Some medications may increase your risk of heat illness

Heat is a major danger to health, and some medications and health conditions can make the dangers of extreme heat worse.
Man drinking water
Posted at 7:28 PM, Jun 07, 2024

Heat is a major danger to health. Preparation and prevention are the most important ways to protect yourself from heat sickness like heat exhaustion or heat stroke, especially when some medications and health conditions can increase risk for heat illness.

"Be careful of what you're taking and putting in your body," Dr. Joshua Feinstein, ER Physician at Memorial Hermann Medical Center, told Scripps News.

Drinking plenty of water and limiting sugar are helpful for hydration, which helps keep your tissues and organs cool. Knowing the risk medications carry, whether they're over the counter or prescription, is also key. They can impact the way our body cools itself.

"A lot of the cold remedies have decongestants in it, and that can shunt the blood flow to different places and not let you sweat as effectively," Feinstein said.

Certain Parkinson's drugs, antihistamines, and antipsychotics can hinder sweating. Aspirin, laxatives, beta blockers, and blood pressure meds can reduce the feeling of thirst or the body's ability to dissipate heat.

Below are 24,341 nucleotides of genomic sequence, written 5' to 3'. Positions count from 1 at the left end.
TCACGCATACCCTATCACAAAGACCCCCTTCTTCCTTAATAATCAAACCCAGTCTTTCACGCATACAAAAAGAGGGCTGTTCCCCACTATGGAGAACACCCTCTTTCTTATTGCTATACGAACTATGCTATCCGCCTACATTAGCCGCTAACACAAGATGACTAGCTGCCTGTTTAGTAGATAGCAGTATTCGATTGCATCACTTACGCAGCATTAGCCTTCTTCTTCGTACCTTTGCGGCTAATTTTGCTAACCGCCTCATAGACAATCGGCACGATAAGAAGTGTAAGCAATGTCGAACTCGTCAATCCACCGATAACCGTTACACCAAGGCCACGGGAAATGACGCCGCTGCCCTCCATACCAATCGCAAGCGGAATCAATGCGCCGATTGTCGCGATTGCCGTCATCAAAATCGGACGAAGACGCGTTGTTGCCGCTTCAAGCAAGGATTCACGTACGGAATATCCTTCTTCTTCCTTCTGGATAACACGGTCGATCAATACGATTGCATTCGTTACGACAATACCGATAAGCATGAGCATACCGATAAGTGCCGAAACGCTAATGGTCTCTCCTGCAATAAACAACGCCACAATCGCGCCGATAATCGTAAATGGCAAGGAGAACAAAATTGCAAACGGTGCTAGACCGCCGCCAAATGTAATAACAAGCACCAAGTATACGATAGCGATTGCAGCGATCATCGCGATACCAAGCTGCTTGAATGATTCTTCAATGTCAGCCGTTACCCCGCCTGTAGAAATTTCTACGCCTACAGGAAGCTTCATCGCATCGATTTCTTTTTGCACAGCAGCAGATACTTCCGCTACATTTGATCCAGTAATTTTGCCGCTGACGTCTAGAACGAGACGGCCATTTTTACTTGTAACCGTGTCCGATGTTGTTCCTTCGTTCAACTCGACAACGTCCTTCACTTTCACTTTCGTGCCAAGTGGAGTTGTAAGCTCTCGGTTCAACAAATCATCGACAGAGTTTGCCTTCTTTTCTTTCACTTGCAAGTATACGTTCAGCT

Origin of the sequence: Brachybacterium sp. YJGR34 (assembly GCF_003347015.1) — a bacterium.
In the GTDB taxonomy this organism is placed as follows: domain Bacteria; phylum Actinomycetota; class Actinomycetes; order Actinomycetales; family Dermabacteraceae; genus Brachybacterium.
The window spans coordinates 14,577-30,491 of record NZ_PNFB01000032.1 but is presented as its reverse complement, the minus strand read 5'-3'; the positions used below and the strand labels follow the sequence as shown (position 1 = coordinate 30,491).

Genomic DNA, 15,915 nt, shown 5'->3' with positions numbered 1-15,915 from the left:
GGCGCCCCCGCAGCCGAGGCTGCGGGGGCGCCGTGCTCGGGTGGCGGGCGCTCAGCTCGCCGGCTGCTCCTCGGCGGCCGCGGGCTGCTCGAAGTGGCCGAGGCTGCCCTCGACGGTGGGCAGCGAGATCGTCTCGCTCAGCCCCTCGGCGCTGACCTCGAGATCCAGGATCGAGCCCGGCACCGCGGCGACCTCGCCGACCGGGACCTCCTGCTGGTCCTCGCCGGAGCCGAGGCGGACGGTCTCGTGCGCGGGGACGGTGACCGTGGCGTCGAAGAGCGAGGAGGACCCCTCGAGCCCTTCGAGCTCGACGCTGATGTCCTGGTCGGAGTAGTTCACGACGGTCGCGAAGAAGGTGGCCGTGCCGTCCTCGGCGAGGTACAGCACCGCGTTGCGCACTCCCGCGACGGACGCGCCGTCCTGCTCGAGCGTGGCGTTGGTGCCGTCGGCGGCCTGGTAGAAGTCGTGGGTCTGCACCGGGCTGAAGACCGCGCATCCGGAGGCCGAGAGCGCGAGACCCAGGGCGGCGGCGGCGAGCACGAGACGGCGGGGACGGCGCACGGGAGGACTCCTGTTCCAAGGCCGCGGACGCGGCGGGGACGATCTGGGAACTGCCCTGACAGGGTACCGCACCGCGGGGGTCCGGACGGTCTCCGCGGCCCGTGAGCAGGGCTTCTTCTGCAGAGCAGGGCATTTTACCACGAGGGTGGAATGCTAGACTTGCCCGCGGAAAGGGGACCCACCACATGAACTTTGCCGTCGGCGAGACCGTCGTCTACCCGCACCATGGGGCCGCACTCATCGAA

This doesn't mean patients should stop taking their medications though. If you're concerned, talk to your pharmacist or a health care provider to know your exact risk.

You never want to leave medications in your car, but that's especially important this time of year. Heat and moisture can make meds less potent before they expire, by impacting their chemical makeup.

According to the CDC, inhalers can also burst, EpiPens may malfunction or deliver less epinephrine, and insulin may become less effective if left in the heat.

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Chronic health conditions may also increase risk for heat illness.

"Extreme heat has dire consequences for obesity patients because many of these patients suffer from diabetes and heart disease, and it won't take much to become dehydrated," Dr. Frank Chae, Medical Director of Bariatric Surgery Program at Sky Ridge Medical Center told Scripps News.

"If you start feeling weak, dizzy, tingling, if you're not feeling quite right, then get out of the heat. Make sure you have some fluids, and you may need to talk to a parent or friend. And if you feel bad enough, you may need to come and see your doctor or the emergency department," Feinstein said.

Recent analysis from the Associated Press shows last summer 2,300 deaths were associated with heat. The Centers for Disease Control and Prevention counted more than 119,000 heat illness cases in the emergency department last year.